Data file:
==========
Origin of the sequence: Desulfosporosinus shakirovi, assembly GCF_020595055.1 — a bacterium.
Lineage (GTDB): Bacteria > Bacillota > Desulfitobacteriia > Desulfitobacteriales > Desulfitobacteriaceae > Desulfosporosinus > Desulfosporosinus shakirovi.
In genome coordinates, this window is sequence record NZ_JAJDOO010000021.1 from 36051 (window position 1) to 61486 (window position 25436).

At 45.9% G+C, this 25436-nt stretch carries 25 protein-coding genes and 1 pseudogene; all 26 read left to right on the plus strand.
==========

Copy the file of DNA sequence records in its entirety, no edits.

Origin of the sequence: Desulfosporosinus shakirovi, assembly GCF_020595055.1 — a bacterium.
Lineage (GTDB): Bacteria > Bacillota > Desulfitobacteriia > Desulfitobacteriales > Desulfitobacteriaceae > Desulfosporosinus > Desulfosporosinus shakirovi.
In genome coordinates, this window is sequence record NZ_JAJDOO010000021.1 from 36051 (window position 1) to 61486 (window position 25436).

At 45.9% G+C, this 25436-nt stretch carries 25 protein-coding genes and 1 pseudogene; all 26 read left to right on the plus strand.